At the start of each class, we focus on our breath. We feel our whole upper body open like a balloon as we inhale and release as we exhale. Our breath guides us through our practice, keeping our minds in the present, so that they will not wander to the past or the future. Yoga teaches us to be aware of and connect with our inner selves so that we can reflect on how we are feeling internally and let go of the things that no longer serve us.
Yoga instructors encourage us to set a goal for our practice. As the instructor guides us from one pose to the next, we can push depending upon what our bodies need. We come into warrior three and begin to feel unstable and wobble. We are then forced to use our core if we want to hold it, and this simple act of holding the pose gives us courage to face the challenges of life and think clearly so that we can come up with healthy solutions and allow all unnecessary and stressful thoughts to leave our minds and our bodies.
Yoga is both an individual practice and community practice. While we focus on our breath and listen to our bodies throughout our practice, poses can become difficult, but instead of giving up, we can reach out to others in the class. For instance, sometimes when we are in Paripurna Navasana, or “boat post,” the instructor will have us hold this pose for a long time but instead of coming out of the pose we can reach out and embrace the yogi’s hands next to us which gives us extra strength to keep going. In the Sanskrit language, Paripruna Navasana means “living big.” As we are in boat pose we can be reminded to always dig deep into our souls and to give it our all by extending our legs higher than we have ever extended them before. This analogy can remind us to never give up on our dreams even though life can be a struggle and at times we want to give up. In those times of struggle, in order to hold on we need to reach out to our community for support to hang on, to give it our all and to keep living big by working everyday towards making our dreams come true.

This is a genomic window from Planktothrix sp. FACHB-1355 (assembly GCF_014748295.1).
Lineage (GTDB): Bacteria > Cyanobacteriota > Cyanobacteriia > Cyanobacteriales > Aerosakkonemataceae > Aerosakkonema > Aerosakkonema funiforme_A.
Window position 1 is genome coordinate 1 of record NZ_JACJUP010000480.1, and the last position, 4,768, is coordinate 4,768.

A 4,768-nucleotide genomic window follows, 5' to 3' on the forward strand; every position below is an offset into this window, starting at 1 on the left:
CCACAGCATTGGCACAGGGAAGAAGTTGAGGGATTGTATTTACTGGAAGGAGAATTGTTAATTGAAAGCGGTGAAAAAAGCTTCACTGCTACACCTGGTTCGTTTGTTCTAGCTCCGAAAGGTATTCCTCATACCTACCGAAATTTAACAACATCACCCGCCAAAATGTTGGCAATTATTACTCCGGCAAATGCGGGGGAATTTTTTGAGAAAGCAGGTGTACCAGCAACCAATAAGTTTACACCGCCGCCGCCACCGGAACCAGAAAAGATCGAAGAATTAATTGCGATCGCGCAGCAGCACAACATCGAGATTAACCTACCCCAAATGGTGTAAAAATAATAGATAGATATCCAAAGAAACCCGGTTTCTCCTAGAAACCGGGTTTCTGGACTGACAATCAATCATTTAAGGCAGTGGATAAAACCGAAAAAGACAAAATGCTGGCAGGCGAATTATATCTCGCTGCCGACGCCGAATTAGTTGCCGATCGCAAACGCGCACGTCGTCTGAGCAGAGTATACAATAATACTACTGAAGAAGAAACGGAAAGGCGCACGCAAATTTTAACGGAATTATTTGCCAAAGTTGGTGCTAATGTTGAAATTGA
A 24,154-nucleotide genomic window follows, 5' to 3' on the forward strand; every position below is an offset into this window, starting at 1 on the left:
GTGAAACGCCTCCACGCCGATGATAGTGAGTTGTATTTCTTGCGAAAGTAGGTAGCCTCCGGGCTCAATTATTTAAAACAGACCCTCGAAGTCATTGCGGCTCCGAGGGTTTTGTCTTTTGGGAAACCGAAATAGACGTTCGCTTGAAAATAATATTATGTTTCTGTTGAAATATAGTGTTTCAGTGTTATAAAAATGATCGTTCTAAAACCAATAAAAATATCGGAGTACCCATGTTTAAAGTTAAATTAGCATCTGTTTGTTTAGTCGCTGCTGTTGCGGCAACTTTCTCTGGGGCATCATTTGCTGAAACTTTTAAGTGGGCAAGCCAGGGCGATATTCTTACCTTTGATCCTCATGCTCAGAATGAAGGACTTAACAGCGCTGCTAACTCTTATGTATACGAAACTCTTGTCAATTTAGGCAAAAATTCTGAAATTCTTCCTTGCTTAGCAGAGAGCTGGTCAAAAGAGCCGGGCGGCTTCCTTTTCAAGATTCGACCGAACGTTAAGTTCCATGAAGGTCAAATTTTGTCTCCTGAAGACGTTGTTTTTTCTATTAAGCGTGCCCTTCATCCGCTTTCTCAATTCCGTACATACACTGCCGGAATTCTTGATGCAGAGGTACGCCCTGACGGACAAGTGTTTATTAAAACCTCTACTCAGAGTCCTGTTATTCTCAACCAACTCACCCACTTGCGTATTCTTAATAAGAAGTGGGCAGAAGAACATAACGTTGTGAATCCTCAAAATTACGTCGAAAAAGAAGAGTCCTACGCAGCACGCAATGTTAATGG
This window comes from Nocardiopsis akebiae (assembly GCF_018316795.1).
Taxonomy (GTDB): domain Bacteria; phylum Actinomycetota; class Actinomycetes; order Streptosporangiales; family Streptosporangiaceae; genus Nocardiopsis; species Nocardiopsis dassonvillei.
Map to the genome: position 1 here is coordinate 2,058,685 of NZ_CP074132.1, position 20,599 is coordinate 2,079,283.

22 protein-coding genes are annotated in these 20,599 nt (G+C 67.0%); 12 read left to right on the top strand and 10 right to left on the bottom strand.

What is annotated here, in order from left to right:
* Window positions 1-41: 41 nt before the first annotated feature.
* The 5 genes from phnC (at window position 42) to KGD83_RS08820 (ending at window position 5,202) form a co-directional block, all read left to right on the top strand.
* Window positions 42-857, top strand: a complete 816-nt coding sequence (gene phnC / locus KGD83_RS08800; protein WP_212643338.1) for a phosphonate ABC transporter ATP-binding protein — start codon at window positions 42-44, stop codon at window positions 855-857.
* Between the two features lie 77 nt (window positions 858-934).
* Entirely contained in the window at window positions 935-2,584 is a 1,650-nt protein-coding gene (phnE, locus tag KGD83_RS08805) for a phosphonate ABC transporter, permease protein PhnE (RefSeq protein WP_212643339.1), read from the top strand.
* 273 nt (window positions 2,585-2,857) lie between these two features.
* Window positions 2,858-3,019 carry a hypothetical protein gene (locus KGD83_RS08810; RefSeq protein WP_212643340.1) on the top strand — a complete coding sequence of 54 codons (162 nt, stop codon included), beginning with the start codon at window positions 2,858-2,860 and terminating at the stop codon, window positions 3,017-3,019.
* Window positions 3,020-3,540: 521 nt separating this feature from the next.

At the end of each practice, we can unwind and check in with ourselves. As we let go of all of the negative emotions we are feeling we allow good energy to enter our minds and our bodies. As we pay attention to our internal feelings, sometimes tears may roll down our faces as we releasing emotions through our breath.
Through yoga, we can learn that our bodies are stronger than our minds tell us they are. Yoga can help us learn these truths about out bodies, minds and strength.
These truths can help us to breathe through difficult challenges in life—the most difficult, perhaps, was the loss of my brother. I became bombarded with questions: Why? Was there anything I could have done to help him with his addiction? Why him?
Before discovering yoga, we may have felt lifeless—like a robot, going through our day-to-day routine of life without feeling. We may even experience a deep-rooted feeling of guilt and the loss of my identity after tragic experiences. We can turn to yoga to dig deep with ourselves, to our core, to help us get through them.